Impaired Respiration The respiratory depressant effects of morphine and its capacity to elevate cerebrospinal fluid pressure may be markedly exaggerated in the presence of head injury, other intracranial lesions, or a pre-existing increase in intracranial pressure. Furthermore, opioids produce adverse reactions, including confusion, miosis and vomiting, which may obscure the clinical course of patients with head injuries.

Hypotensive Effect The administration of morphine may result in severe hypotension in the post-operative patient or any individual whose ability to maintain blood pressure has been compromised by a depleted blood volume, shock, or the administration of such drugs as the phenothiazines or certain anaesthetics. Morphine may produce orthostatic hypotension in ambulatory patients.

Supraventricular Tachycardias Because of possible vagolytic action that may produce a significant increase in the ventricular response rate, morphine should be used with caution in patients with atrial flutter and other supraventricular tachycardias.

Acute Abdominal Condition The administration of morphine or other opioids may obscure the diagnosis or clinical course in patients with acute abdominal conditions. Morphine should be used with caution in patients with inflammatory or obstructive bowel disorders, or with ulcerative colitis, and should only be used when necessary in patients with acute pancreatitis.

Renal or Hepatic Disease Morphine may have a prolonged duration and cumulative effect in patients with kidney or liver dysfunction.

In these patients, analgesia may be prolonged.

Caution should be observed when morphine is administered to patients with impaired renal function, as the pharmacologically active metabolite, morphine-6-glucuronide, may accumulate in these patients. This may lead to CNS and respiratory depression.

Impairment of fertility Prolonged use of opioid drugs may result in impairment of reproductive function, including infertility and sexual dysfunction in both sexes and irregular menses in women.

Use in Pregnancy and lactation:

Category C Morphine has been associated with foetal CNS defects in rodent studies. It is not known whether morphine can cause foetal harm in humans when administered during pregnancy. Pregnant patients should only be given morphine when the benefits clearly outweigh potential risks to the foetus.

Long term use of morphine during pregnancy may result in a neonatal opioid withdrawal state. Babies born to mothers who are physically dependent on morphine may also be physically dependent on the drug.

Morphine is excreted in human milk and breast-feeding is not recommended while a patient is receiving morphine. Withdrawal symptoms have been observed in breast-fed infants when maternal administration of morphine is stopped.

Effects on ability to drive and use machines:

Morphine may impair the mental and/or physical abilities required for the performance of potentially hazardous tasks, such as driving a car or operating machinery. Morphine in combination with other opioid analgesics, phenothiazines, sedative-hypnotics and alcohol has additive depressant effects. Patients should be cautioned accordingly.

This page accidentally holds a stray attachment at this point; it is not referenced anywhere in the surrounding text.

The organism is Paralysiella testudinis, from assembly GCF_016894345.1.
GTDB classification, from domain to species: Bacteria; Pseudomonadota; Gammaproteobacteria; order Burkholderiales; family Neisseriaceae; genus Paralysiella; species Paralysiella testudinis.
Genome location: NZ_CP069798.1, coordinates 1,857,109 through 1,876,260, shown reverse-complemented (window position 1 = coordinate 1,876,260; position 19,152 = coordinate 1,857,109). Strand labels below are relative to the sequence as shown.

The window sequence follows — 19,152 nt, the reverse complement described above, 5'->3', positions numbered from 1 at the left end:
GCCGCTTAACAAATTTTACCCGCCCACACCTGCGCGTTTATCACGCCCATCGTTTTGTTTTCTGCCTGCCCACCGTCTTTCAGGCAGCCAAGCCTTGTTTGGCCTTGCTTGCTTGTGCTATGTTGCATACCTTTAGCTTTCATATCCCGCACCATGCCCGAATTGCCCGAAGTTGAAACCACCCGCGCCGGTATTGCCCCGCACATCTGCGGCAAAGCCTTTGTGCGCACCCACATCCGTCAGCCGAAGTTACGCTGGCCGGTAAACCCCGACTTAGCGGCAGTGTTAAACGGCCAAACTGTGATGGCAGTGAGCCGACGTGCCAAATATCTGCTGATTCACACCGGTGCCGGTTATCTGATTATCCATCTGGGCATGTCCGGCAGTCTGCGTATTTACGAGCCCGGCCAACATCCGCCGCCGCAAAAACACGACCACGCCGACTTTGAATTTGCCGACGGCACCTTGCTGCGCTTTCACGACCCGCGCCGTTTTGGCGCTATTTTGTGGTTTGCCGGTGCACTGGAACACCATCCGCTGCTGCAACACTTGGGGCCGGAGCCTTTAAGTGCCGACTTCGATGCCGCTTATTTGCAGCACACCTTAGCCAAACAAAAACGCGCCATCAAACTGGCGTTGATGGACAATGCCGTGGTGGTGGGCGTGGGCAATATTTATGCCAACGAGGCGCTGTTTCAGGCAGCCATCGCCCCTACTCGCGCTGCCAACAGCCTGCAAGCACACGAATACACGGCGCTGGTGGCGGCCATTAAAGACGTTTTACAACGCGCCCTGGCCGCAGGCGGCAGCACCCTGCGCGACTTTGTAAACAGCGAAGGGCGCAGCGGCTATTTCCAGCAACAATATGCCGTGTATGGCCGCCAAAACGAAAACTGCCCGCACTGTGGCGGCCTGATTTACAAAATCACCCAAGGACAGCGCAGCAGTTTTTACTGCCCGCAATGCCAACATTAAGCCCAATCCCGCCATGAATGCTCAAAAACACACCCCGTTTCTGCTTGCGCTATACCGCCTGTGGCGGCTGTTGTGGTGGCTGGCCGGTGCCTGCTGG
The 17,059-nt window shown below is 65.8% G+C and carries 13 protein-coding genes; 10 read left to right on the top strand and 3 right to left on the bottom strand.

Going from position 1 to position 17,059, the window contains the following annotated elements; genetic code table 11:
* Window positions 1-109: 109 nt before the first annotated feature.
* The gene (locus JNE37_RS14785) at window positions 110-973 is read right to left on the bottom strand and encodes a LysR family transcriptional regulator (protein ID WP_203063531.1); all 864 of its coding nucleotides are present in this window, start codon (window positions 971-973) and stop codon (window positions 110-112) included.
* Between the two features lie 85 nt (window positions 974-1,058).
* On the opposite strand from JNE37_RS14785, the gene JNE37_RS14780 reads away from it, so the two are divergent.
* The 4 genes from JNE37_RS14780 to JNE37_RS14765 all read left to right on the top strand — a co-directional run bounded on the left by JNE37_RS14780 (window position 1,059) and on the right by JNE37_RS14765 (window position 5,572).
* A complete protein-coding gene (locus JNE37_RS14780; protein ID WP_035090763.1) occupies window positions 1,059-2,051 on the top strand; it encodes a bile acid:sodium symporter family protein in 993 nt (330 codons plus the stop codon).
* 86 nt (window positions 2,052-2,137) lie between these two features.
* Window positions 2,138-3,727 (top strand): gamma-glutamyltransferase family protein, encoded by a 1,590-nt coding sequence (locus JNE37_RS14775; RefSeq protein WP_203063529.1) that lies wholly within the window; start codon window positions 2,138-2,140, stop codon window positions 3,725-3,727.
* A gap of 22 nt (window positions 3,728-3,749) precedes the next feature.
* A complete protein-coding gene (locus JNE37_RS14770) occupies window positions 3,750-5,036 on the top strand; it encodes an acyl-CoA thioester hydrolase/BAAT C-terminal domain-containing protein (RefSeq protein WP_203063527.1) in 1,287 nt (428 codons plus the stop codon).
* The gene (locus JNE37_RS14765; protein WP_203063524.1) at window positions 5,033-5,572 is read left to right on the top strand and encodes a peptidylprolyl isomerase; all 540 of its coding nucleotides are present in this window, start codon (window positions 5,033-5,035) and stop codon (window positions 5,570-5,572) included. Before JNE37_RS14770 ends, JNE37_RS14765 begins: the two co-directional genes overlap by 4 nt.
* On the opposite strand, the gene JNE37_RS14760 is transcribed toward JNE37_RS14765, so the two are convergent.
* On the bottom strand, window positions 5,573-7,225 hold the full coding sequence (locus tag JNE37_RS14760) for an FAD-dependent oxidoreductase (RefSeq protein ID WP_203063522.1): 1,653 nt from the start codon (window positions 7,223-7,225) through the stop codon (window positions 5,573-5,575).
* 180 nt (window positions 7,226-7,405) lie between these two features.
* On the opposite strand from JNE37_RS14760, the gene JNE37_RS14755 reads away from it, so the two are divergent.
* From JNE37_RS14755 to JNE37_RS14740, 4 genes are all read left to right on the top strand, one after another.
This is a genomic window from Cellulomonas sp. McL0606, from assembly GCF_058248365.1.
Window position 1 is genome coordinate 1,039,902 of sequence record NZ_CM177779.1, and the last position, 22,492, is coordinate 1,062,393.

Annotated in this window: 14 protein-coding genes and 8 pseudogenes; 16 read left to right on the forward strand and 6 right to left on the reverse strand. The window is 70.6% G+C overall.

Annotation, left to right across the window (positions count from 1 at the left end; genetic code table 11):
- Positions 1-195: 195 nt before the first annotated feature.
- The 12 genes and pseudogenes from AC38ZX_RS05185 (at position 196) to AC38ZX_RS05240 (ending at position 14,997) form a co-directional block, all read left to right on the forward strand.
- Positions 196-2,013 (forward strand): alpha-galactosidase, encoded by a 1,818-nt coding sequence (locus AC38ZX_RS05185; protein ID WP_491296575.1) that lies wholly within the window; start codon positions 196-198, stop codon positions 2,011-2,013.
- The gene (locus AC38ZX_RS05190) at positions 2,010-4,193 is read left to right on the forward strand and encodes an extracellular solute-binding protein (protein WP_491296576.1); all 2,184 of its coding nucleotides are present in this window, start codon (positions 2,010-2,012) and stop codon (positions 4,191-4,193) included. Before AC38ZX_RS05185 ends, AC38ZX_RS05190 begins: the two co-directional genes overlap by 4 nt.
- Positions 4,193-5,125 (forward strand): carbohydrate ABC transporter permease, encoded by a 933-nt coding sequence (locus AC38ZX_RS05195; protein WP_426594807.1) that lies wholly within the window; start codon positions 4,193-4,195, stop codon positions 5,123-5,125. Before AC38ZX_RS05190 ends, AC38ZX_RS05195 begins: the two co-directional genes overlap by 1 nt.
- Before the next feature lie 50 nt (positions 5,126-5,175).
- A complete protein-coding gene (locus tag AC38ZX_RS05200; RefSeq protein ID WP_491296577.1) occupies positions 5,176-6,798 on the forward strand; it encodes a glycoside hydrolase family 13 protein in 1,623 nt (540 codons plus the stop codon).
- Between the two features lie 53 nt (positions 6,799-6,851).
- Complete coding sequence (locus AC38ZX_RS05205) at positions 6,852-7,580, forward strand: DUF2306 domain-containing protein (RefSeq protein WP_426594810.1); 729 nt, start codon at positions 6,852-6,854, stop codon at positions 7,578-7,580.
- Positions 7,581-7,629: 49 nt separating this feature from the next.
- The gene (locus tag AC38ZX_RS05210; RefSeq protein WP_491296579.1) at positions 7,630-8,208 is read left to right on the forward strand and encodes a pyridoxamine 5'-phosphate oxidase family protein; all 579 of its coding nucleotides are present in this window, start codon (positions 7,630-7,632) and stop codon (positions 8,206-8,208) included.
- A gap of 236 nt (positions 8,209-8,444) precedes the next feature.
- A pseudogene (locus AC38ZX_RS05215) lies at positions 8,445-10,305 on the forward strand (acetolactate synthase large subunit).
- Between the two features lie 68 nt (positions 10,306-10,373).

Adverse Effects The adverse effects listed below are classified by body system according to their incidence (common [ 1%] or uncommon [ 1%]).

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Withdrawal (Abstinence) Syndrome:

Chronic use of opioid analgesics may be associated with the development of physical dependence, with or without psychological dependence. An abstinence syndrome may be precipitated when opioid administration is suddenly discontinued or opioid antagonists administered.

Withdrawal symptoms that may be observed after discontinuation of opioid use include; body aches, diarrhoea, piloerection, anorexia, nervousness or restlessness, rhinorrhoea, sneezing, tremors or shivering, abdominal colic, nausea, sleep disturbance, unusual increase in sweating and yawning, weakness, tachycardia and unexplained fever. With appropriate dose adjustments and gradual withdrawal these symptoms are usually mild.

Interactions Acidifying agents generally increase the clearance of morphine, thus antagonising its effects, while alkalising agents decrease clearance and so potentiate the effects of morphine.

CNS Depressants: Morphine should be used with great caution and in reduced dosage in patients concurrently receiving other central nervous system depressants including other opioids, sedatives, hypnotics, general anaesthetics, phenothiazines, other tranquillisers and alcohol because of the risk of respiratory depression, hypotension and profound sedation or coma. When such combined therapy is contemplated, the dose of one or both agents should be reduced.

Significant impairment of motor function has also been noted following concomitant morphine administration and alcohol ingestion.

Concurrent administration with tricyclic antidepressants or beta-blockers may enhance the CNS depressant effects of morphine.